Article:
Marissa Mayer focuses Yahoo on mobile, content-centric strategy

And she could be on the right track

When Marissa Mayer came on board to run Yahoo nine months ago, I'll be honest, as smart and capable as she is, I thought there was no way she could turn that company around, but she appears to be trying to steer the ship in a different direction, firmly focused on a mobile and content-centric strategy.

First, she bought Summly for a cool $30 million, which at first glance didn't impress me much, but she was clearly focusing on mobile and that was good. She tried to buy DailyMotion, a French online video company, until that deal was quashed by the French government. Just a few weeks ago, she made a deal for exclusive rights to the Saturday Night Live archive, a move that certainly got my attention as a huge SNL fan.

And GigaOM reported that Mayer told Wired's Steve Levy at the Wired Business Conference that she's fine with people taking an a la carte approach to Yahoo services. In her view, and quite rightly I think, nobody is going to use one service for everything. The company has designed what they call a "Daily Dozen" menu of tools that includes news, weather and so forth that different people will take advantage of throughout the day.

Meanwhile, All Things Digital reports that Mayer met with Hulu executives for an early stage discussion on Yahoo possibly buying the streaming video service. Talk about a smart move. If Mayer could snag Hulu she would truly have my attention and I would be one of those customers dipping into Yahoo! on a regular basis. Today, the only Yahoo service I use regularly is Flickr, which was updated with a mobile and sharing twist at the end of last year.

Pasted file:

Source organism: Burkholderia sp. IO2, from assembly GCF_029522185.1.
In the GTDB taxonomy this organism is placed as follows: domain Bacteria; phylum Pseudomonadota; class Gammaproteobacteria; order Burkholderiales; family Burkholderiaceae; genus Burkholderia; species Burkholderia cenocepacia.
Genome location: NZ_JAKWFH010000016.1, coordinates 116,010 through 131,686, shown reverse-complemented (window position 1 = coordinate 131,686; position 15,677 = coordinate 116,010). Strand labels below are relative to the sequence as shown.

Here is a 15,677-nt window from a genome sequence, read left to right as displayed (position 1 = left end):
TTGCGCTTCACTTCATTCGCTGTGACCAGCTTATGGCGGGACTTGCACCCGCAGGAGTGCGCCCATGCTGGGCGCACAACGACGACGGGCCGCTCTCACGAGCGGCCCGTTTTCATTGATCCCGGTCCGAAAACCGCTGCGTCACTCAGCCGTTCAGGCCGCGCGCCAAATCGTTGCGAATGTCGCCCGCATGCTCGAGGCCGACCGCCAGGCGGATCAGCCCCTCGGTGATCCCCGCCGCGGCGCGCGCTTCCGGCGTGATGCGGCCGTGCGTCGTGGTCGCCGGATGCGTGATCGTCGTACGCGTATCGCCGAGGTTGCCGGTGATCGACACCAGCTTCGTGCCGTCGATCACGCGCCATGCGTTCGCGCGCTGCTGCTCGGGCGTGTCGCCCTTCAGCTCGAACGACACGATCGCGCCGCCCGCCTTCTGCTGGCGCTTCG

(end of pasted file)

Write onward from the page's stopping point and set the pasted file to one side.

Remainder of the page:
If that's not enough to convince you that Mayer has her giddy-up on, how about trying to extricate her company from that 10 year search deal with Microsoft (NASDAQ: MSFT)? According the Wall Street Journal, that's exactly what she's doing, although Microsoft obviously has no reason to back out of that deal since it helps inflate its Bing market share numbers. The story goes onto report she would prefer to make a deal with her old friends at Google (NASDAQ: MSFT). Doesn't seem likely, but you have to like that she's trying.

I'm still more than a bit skeptical that she can turn that company around (especially with her ant-telecommuting policies), but she seems to have a plan and she is trying to find ways to implement that plan. It's going to take some big moves, like maybe buying Hulu and getting out from under that Microsoft contract, to make it happen, but I wouldn't necessarily bet against her. She has the vision, the will and the smarts, and that's a strong combination.

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